It’s very easy for a team such as Leicester not to win—it doesn’t take much to go wrong, or many bad decisions to be made. It’s far, far more difficult for a club such as City not to win, as even a string of poor decisions can be remedied by a brief, isolated moment of class from Aguero et al. And what that means is that it’s far more of an indictment of the club’s management when failure does happen than it would be anywhere else.
Over at Arsenal, for instance, Arsene Wenger is in the process of being strung up by his fans for not meeting their absurdly inflated expectations. But, in fact, his resources-to-achievements ratio is far in excess of City’s, both this season and in other recent campaigns. The biggest spending team in the Premier League for the last half dozen seasons only has two league titles to its name in that time, both founded upon the unexpected collapses of rival clubs. Arsenal, on the other hand, has consistently net-spent a middling amount of money up until the last two years, at least, and yet has always finished in the top four. That would make this season Arsenal’s first real “missed opportunity”—where it actually had the players to compete—and, for me, City by far the greater underachiever of the two, despite its titles.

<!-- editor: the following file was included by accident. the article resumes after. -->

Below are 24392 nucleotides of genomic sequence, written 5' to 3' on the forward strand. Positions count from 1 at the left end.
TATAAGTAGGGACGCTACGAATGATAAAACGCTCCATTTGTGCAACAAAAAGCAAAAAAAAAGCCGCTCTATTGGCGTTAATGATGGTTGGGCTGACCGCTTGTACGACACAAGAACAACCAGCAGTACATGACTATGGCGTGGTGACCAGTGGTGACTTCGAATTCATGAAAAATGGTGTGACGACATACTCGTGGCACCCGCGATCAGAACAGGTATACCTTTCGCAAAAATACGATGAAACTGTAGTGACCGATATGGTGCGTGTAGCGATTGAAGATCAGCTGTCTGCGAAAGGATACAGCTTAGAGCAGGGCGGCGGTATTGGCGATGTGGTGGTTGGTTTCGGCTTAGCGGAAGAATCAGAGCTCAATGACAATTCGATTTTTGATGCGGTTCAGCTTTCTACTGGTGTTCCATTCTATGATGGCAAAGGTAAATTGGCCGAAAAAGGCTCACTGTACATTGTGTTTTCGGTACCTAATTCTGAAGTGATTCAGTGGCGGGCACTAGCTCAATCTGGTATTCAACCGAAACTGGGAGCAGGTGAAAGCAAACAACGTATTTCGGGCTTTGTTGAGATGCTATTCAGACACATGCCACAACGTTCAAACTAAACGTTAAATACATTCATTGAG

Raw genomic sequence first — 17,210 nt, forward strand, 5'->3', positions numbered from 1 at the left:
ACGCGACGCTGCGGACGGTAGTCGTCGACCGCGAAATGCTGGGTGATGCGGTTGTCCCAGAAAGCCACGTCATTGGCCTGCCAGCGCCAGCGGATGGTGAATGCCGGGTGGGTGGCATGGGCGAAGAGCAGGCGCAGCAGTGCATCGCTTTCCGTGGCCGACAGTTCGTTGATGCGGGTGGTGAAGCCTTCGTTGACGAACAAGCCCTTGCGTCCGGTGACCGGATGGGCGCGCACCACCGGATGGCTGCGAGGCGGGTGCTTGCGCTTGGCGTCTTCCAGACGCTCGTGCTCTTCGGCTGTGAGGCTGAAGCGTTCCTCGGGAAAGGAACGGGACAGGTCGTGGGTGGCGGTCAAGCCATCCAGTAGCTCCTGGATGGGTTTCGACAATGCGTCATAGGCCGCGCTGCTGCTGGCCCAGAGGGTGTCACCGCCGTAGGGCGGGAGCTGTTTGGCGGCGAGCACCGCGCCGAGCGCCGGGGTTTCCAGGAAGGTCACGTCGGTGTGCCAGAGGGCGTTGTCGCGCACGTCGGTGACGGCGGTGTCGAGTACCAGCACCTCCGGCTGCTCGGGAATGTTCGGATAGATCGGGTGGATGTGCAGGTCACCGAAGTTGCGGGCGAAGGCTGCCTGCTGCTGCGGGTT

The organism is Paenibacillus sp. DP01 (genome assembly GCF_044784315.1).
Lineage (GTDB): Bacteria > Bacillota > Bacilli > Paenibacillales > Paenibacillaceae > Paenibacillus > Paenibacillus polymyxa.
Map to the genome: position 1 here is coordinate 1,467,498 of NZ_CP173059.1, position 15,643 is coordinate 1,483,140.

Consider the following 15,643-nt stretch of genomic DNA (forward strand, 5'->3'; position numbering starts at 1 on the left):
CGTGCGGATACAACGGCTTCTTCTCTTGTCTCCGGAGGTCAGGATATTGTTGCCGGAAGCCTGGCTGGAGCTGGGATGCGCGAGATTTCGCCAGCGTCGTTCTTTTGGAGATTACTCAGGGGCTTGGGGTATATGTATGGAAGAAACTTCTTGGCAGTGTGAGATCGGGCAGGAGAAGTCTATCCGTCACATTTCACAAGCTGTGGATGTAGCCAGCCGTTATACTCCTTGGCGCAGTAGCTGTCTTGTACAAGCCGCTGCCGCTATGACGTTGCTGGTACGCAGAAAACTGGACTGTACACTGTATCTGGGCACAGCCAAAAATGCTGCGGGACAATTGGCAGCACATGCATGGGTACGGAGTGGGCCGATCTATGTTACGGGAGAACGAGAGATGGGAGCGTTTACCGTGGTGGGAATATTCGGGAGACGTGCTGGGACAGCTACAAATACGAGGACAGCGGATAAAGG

SPORTSNET.CA's Soccer Central podcast, hosted by James Sharman, takes an in-depth look at the beautiful game and offers timely and thoughtful analysis on the sport's biggest issues.
Now, to be fair to City, it has already come up with a solution to this problem. It’s recently hired the world’s greatest manager, Pep Guardiola. But it hasn’t worked—the club’s form has, if anything, got worse since his appointment—and I think I might know why. It’s because he’s only taking over the first team in the summer, which means that Manuel Pellegrini is a managerial dead man walking, fatally undermined. Ah wait, this is completely obvious to everyone, isn’t it?
What’s happened at City since Guardiola’s appointment is, in fact, a microcosm for what’s happened at the club for almost the whole time it’s been rich. It’s waiting for Guardiola—and that, if you believe the rumours, is what it’s really been doing for the last half dozen years. Meetings were held, friends of Guardiola were hired, newspaper headlines were written—all premised around waiting for this great man to come and turn the club into the great club it wants to be.
The effect that this has had, though, is to provide an excuse—an easy get-out—for the club whenever it hasn’t done well. Or even set the club up to not do well. Because the whole time it’s as though the club is saying “ah, but this doesn’t really count. We’ll only start really trying once Guardiola gets here; then it counts.”
This is dreadful management. It’s a club that has set itself up to fail and, oh look, it’s done exactly that. Its only avenue of escape this season—before Guardiola takes over—would be to win the UEFA Champions League. But if it manages that then I think we’ll all be pretty surprised.
Ethan Dean-Richards is a London-based writer. Follow him on Twitter